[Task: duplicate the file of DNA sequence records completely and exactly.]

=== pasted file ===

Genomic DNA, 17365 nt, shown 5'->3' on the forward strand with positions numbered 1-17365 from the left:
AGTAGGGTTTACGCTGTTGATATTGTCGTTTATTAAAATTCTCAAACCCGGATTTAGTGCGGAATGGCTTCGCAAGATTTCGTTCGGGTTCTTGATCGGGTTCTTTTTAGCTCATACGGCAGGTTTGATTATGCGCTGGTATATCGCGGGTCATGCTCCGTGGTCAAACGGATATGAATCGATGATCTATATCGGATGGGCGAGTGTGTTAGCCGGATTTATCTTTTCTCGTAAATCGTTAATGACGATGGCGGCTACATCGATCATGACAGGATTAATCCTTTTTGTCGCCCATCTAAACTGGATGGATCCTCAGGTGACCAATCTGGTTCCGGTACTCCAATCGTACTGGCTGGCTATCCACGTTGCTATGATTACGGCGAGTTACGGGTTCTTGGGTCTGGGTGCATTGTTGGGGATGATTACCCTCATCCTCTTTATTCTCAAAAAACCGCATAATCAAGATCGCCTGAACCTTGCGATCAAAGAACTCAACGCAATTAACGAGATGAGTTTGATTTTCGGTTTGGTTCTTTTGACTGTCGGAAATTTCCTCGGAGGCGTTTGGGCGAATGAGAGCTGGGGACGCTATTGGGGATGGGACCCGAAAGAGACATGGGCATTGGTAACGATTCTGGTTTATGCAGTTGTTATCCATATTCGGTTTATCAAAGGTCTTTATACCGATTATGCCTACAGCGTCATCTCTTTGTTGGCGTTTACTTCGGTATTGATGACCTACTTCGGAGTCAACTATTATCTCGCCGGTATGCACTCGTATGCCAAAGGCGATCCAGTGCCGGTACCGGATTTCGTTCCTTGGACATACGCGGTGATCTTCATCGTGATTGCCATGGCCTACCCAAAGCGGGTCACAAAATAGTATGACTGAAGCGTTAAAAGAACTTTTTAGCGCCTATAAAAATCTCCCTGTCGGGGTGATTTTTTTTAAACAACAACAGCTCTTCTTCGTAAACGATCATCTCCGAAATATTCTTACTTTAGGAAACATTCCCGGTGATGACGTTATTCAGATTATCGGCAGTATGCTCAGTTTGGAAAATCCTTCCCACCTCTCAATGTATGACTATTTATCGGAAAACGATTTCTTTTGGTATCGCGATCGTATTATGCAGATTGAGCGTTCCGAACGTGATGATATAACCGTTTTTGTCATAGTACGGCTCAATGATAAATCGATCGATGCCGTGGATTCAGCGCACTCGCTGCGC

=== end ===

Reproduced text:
Genomic DNA, 17365 nt, shown 5'->3' on the forward strand with positions numbered 1-17365 from the left:
AGTAGGGTTTACGCTGTTGATATTGTCGTTTATTAAAATTCTCAAACCCGGATTTAGTGCGGAATGGCTTCGCAAGATTTCGTTCGGGTTCTTGATCGGGTTCTTTTTAGCTCATACGGCAGGTTTGATTATGCGCTGGTATATCGCGGGTCATGCTCCGTGGTCAAACGGATATGAATCGATGATCTATATCGGATGGGCGAGTGTGTTAGCCGGATTTATCTTTTCTCGTAAATCGTTAATGACGATGGCGGCTACATCGATCATGACAGGATTAATCCTTTTTGTCGCCCATCTAAACTGGATGGATCCTCAGGTGACCAATCTGGTTCCGGTACTCCAATCGTACTGGCTGGCTATCCACGTTGCTATGATTACGGCGAGTTACGGGTTCTTGGGTCTGGGTGCATTGTTGGGGATGATTACCCTCATCCTCTTTATTCTCAAAAAACCGCATAATCAAGATCGCCTGAACCTTGCGATCAAAGAACTCAACGCAATTAACGAGATGAGTTTGATTTTCGGTTTGGTTCTTTTGACTGTCGGAAATTTCCTCGGAGGCGTTTGGGCGAATGAGAGCTGGGGACGCTATTGGGGATGGGACCCGAAAGAGACATGGGCATTGGTAACGATTCTGGTTTATGCAGTTGTTATCCATATTCGGTTTATCAAAGGTCTTTATACCGATTATGCCTACAGCGTCATCTCTTTGTTGGCGTTTACTTCGGTATTGATGACCTACTTCGGAGTCAACTATTATCTCGCCGGTATGCACTCGTATGCCAAAGGCGATCCAGTGCCGGTACCGGATTTCGTTCCTTGGACATACGCGGTGATCTTCATCGTGATTGCCATGGCCTACCCAAAGCGGGTCACAAAATAGTATGACTGAAGCGTTAAAAGAACTTTTTAGCGCCTATAAAAATCTCCCTGTCGGGGTGATTTTTTTTAAACAACAACAGCTCTTCTTCGTAAACGATCATCTCCGAAATATTCTTACTTTAGGAAACATTCCCGGTGATGACGTTATTCAGATTATCGGCAGTATGCTCAGTTTGGAAAATCCTTCCCACCTCTCAATGTATGACTATTTATCGGAAAACGATTTCTTTTGGTATCGCGATCGTATTATGCAGATTGAGCGTTCCGAACGTGATGATATAACCGTTTTTGTCATAGTACGGCTCAATGATAAATCGATCGATGCCGTGGATTCAGCGCACTCGCTGCGC